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Monday, 22 July 2019

Eight policemen, one civilian killed in two North Sinai checkpoint attacks

The interior ministry said security forces were able to "fight off the terrorist attack," killing five militants and injuring three others.

Ahram Online , Monday 9 Jan 2017
North Sinai
File Photo: An Egyptian military vehicle is seen on the highway in northern Sinai, Egypt, in this May 25, 2015 (Photo: Reuters)
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Views: 7421

The death toll of two separate attacks on two North Sinai Checkpoints early Monday has risen to nine people, with 21 others injured, Egypt's state-owned MENA reported.

According to security sources who spoke with MENA, eight policemen and one civilian were killed while 11 policemen and 10 civilians were injured in the attacks.

The first attack took place at El-Matafe checkpoint in Al-Arish city and was executed by around 20 militants who tried to storm the checkpoint using rocket-propelled grenades (RPG), and an explosives rigged car, according to a statement issued by the Ministry of Interior Monday afternoon.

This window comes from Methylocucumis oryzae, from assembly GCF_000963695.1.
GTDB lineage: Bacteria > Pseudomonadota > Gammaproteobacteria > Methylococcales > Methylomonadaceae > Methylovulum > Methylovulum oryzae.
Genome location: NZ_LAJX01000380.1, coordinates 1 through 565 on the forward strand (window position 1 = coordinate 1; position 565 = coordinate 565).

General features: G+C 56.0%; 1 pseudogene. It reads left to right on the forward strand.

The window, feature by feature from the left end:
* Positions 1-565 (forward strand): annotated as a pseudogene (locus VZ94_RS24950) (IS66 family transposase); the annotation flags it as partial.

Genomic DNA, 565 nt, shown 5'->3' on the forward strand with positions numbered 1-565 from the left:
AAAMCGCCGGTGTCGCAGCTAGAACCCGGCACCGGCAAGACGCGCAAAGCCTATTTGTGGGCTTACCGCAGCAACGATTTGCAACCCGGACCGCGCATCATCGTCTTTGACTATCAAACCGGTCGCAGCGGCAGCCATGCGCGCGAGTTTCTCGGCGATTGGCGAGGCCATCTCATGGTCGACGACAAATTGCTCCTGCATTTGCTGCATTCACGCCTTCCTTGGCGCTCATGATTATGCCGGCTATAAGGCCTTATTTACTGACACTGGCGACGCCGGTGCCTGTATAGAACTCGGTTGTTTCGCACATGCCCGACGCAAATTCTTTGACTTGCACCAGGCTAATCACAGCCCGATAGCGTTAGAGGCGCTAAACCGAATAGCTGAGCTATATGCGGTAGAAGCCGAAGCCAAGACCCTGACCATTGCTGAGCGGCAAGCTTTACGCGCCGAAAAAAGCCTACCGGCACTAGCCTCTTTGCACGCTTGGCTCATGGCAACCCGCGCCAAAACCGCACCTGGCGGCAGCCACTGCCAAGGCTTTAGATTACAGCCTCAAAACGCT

The ministry said security forces were able to "fight off the terrorist attack," killing five militants and injuring three others.

The statement added that security forces were able to detonate an improvised explosive device planted by the militants.

In a separate attack, the interior ministry said "another terrorist group" targeted El-Masaeed checkpoint on the Ring Road, killing a police conscript during an exchange of fire with security forces.

The statement said the security forces were currently conducting a combing operation in the vicinity of the area to arrest the culprits.

No group has yet claimed responsibility for the attacks, which come only a few days after the army said it had foiled a plot by militants to attack several North Sinai checkpoints on Friday. The army spokesperson said the forces were able to kill nine militants and injure 16 others last week.

The Egyptian army and police have been battling an entrenched Islamist insurgency for several years in North Sinai.

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